Perhaps the least known of the Tuscan cities, Lucca lies off the beaten path. Most tourists whiz past it on the autostrada in their haste to get to Pisa or the Cinqueterre, but elegant Lucca will repay you for the detour. Once the capital city of Tuscany, Lucca has jealously maintained its independence for a number of centuries. The citizens have nurtured a special pride that is evident in their many churches, especially the unique grand Romanesque cathedral. Lucca deserves at least three hours of your time; don't leave town until you've had a chance to walk the ancient ramparts and enjoy a visit to the Puccini museum honoring the town's favorite son. Even the most exhausted Tuscan tourist can hopefully change his or her luck in Lucca.
If you have enjoyed your detour so far, then don't stop now. To experience the most striking natural terrain in all of Tuscany, head north from Lucca and enter the foothills of the Apuan Alps, the region known as the Garfagnana. Your first stop is the once famous spa town of Bagni di Lucca. This charming village on the River Lima boasts impressive homes that recall grander days, and is a fabulous place to enjoy a leisurely meal.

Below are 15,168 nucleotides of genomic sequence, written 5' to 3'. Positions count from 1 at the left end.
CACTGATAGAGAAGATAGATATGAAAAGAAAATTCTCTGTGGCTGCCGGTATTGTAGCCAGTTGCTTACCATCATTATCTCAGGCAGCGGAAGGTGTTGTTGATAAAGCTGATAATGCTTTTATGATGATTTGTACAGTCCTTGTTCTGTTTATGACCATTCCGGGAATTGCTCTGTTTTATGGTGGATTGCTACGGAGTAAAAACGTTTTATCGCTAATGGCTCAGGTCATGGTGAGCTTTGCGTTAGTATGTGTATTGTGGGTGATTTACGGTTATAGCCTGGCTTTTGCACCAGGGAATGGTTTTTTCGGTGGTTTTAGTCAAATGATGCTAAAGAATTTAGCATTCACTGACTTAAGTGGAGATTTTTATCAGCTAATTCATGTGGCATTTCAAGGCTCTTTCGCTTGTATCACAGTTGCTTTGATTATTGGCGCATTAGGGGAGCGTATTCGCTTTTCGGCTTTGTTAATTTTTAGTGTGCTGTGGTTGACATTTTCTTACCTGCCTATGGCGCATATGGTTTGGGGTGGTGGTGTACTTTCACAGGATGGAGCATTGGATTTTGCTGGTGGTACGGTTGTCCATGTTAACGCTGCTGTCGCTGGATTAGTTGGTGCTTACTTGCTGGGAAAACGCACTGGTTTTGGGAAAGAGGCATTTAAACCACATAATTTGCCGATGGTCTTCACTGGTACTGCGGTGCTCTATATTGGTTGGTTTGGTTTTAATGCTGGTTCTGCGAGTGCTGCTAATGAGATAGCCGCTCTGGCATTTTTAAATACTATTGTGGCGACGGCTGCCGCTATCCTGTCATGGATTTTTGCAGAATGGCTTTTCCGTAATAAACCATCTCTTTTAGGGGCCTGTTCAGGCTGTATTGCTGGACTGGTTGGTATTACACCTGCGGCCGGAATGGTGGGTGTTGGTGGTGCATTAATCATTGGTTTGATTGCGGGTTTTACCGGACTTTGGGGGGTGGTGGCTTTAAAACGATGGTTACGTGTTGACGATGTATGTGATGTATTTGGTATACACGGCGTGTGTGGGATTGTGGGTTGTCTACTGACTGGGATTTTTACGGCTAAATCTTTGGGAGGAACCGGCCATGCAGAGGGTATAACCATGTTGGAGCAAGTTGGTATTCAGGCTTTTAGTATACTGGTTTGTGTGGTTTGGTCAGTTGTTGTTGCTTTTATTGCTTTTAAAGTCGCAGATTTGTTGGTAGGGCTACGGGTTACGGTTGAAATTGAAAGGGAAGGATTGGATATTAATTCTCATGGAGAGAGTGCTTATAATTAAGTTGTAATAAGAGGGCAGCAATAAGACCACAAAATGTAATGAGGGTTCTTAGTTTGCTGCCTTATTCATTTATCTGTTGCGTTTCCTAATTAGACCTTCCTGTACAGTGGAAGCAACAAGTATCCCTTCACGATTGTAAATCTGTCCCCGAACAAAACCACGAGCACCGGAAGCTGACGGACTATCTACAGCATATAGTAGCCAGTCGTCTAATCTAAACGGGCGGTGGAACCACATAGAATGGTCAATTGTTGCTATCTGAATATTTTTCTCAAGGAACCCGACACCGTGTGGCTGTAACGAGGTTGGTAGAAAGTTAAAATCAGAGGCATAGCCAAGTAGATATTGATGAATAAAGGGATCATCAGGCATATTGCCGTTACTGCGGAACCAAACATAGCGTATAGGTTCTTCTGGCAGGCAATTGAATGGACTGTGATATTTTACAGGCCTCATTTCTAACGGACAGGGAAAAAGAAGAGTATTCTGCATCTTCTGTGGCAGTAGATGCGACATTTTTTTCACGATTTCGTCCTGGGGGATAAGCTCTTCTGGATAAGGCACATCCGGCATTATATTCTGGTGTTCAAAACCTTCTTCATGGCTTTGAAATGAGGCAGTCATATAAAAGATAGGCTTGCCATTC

Time and weather permitting, continue your journey by taking the "yellow" road northwest from Bagni and following the signs to the fortress city of Castelnuovo di Garfagnana. This fairy tale village dates from the twelfth century and features a sixteenth-century Renaissance cathedral and a most impressive landscape.
There indeed is a moral to this story. Tuscany is much more than museums, Chianti, and hill towns. Do yourself a favor and regenerate your cells by exploring Lucca and the Garfagnana. It just feels good.
You'll enjoy moderately priced meals at Giulio, Via delle Conce 47 (tel. 583-55948), closed Sunday, Monday and August (try the polenta and wild mushrooms or the eels in sauce), and Ristorante Giglio, Piazza del Giglio (tel. 583-494-058), closed Monday.